When we live with chronic illness, the relationship we have with our primary care doctor is one of the most important relationships in our lives. We rely on them to help us. But what happens if we feel the doctor is not listening to us or understanding our problems?
That leaves us feeling as though we’re not being heard. Or we feel as though we may be getting wrong, or no, treatment. And very often, we feel as though we’re not being believed. We have enough to deal with, without that.
So we need to make sure doctors do listen properly and understand exactly what we mean. Ultimately, we need to help them help us.
We might only see the doctor for a few minutes at a time and we want to make the most of that time, therefore it is crucial to do some preparation in advance
This post offers some suggestions to plan for an appointment and includes some free downloadable templates.
Seeing the doctor
When seeing a GP (family doctor), try to see the same one at each appointment, unless it’s an emergency. They’ll get to know you. They won’t need to read as much, and you don’t need to explain as much. This means more time to discuss why you are there.
Take a close friend or relative if you feel more comfortable, especially if they know your illness and how it affects you. They can possibly help explain it and they might remember to say things you forget. They’ll also help you remember what the doctor has said.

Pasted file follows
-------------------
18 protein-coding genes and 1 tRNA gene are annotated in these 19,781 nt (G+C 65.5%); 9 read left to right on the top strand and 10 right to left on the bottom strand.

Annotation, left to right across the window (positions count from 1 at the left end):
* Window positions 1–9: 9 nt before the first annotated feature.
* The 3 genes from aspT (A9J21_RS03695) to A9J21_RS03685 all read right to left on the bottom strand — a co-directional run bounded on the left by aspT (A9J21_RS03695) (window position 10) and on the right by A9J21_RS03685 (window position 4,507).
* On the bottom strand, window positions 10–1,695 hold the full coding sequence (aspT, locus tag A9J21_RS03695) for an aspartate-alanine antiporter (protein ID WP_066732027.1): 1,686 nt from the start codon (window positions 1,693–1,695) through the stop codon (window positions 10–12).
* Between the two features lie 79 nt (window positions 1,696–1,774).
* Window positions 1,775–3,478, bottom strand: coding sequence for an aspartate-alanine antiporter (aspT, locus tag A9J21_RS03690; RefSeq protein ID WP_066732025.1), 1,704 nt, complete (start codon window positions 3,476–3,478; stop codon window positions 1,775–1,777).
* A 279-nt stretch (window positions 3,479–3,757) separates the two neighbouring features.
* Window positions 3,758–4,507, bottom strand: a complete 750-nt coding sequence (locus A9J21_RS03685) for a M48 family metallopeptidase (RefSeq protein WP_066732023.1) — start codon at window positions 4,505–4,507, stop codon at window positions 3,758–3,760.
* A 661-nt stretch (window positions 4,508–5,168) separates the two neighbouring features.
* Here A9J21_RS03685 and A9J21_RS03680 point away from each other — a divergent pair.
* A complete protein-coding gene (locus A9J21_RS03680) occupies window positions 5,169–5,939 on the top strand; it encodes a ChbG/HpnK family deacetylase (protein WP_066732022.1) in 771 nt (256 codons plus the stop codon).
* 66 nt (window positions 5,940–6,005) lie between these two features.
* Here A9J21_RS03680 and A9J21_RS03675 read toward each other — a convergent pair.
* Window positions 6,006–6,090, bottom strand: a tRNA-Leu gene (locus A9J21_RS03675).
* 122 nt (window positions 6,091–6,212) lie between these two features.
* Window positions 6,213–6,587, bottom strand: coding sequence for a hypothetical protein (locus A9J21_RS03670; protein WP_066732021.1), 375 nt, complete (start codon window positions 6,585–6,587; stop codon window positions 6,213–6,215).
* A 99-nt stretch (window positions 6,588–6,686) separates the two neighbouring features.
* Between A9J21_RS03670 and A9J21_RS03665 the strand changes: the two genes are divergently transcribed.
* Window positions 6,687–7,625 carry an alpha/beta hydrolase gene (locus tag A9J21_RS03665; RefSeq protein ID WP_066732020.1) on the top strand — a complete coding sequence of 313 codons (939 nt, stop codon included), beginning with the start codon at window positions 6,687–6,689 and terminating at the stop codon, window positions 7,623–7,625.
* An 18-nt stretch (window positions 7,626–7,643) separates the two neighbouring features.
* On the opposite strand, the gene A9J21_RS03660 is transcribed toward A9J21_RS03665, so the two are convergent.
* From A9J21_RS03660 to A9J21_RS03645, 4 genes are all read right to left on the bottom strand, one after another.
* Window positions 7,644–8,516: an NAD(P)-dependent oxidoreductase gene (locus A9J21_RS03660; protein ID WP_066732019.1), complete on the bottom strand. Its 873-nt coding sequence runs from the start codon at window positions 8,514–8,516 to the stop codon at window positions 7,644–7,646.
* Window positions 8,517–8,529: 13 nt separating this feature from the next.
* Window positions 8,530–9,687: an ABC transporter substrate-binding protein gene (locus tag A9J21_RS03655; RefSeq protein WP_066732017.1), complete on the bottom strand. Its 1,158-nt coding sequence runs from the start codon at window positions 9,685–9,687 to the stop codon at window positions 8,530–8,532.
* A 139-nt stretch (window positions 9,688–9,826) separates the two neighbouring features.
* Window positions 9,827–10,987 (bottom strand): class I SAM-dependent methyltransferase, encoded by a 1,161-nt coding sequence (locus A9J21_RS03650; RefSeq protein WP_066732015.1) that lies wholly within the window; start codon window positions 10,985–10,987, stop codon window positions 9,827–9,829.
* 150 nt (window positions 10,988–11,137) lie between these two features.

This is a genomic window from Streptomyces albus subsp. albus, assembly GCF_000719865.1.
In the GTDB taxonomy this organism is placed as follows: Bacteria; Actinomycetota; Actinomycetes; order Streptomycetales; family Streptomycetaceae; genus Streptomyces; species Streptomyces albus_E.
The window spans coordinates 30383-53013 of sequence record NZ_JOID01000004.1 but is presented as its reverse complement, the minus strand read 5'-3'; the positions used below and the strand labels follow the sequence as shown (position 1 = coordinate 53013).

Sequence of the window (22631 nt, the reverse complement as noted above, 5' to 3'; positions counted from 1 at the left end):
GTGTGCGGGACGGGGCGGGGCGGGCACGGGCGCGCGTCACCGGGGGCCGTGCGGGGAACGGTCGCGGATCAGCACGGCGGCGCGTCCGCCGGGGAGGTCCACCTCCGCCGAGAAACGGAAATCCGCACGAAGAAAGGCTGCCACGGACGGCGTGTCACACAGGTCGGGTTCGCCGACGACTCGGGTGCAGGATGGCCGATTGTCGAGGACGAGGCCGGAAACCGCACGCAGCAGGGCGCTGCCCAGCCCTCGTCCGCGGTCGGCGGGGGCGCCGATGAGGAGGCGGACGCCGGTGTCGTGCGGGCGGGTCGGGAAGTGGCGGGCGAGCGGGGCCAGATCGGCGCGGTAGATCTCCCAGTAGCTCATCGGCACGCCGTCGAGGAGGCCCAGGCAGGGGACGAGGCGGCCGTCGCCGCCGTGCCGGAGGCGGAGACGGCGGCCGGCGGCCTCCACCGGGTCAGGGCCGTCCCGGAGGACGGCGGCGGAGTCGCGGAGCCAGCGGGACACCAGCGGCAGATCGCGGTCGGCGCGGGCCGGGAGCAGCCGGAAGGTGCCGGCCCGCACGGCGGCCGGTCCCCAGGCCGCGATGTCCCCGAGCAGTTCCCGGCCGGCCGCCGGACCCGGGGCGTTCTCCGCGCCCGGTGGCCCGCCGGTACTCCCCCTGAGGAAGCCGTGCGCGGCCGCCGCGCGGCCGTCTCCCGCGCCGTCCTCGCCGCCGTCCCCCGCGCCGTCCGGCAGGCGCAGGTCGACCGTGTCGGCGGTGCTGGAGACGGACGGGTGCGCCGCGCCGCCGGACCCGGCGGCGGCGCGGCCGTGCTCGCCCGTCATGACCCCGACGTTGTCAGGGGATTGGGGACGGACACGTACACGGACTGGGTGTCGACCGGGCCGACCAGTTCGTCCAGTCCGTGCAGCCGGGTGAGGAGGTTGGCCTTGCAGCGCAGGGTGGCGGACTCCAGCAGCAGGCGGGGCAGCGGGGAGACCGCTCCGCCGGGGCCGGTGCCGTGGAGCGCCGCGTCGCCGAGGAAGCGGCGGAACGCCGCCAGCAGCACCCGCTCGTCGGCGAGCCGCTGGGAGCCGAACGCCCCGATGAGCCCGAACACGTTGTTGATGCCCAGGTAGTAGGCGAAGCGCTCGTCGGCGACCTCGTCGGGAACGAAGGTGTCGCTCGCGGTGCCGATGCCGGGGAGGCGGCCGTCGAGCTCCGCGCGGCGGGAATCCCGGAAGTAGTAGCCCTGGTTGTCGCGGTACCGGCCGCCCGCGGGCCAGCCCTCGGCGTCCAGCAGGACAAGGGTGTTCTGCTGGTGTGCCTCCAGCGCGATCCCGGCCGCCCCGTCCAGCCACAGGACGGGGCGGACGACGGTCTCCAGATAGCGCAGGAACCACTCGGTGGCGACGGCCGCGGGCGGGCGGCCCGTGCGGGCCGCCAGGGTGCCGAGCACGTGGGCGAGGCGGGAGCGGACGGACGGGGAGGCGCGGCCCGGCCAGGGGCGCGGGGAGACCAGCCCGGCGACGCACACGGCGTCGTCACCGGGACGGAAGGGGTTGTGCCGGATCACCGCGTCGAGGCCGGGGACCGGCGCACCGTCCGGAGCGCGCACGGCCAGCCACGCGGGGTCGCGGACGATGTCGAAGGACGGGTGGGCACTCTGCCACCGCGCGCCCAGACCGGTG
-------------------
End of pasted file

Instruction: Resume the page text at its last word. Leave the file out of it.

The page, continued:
A tip from one of my blog readers – ask the doctor if you can record the conversation during the appointment. Doing this means you will be able to review it later and take in everything that was said.
Make sure your doctor knows:
- Conditions and illnesses you have
- Any inheritable conditions in your family
- Previous surgeries or serious illnesses
- Allergies, especially to meds
- Previous tests and results
Questions and lists
Write down questions you have about your condition or treatment plan. List whatever you want to discuss in order of importance. The doctor might not have time to answer everything, so make sure you deal with the most important thing first. Let the doctor see your list, because the indigestion which you listed as number four, might actually deserve first place.
Don’t be upset if your doctor can’t deal with everything while you are in their office. They often only have ten minutes for each patient (sometimes even less).
- Be totally honest with your doctor about your lifestyle, including diet, exercise, alcohol, smoking and drugs.
- Tell them about any over the counter meds, vitamins, mineral supplements and herbal remedies you take.
- Never be too embarrassed to discuss something with your doctor – they’ve heard everything before.
- Be open with them about your emotional health. It’s no good telling your doctor you’re fine when you are struggling with stress, anxiety or depression.
- Tell the doctor about all aspects of your health, even if you think it might not be important. It could be a piece in the puzzle – the piece that ties everything else together.
The doctor wants to help you, but can only do that if they have all the information.
How to explain your condition/pain
You need to be able to explain to your doctor exactly what your problems are. That sounds simple, but it’s best to put some work into this. Let the doctor know :
- when it started if it’s a new issue
- if you’ve had this problem before
- if it comes and goes or if it’s constant
- what brings it on
- which meds help
- what makes it worse
- what makes it better
- an explanation of the type of pain – sharp, dull, aching, etc.
Be a fly on your wall
We might have symptoms which become so normal to us that we don’t think of them as symptoms. It is a good idea to look at our lives as if on the outside looking in.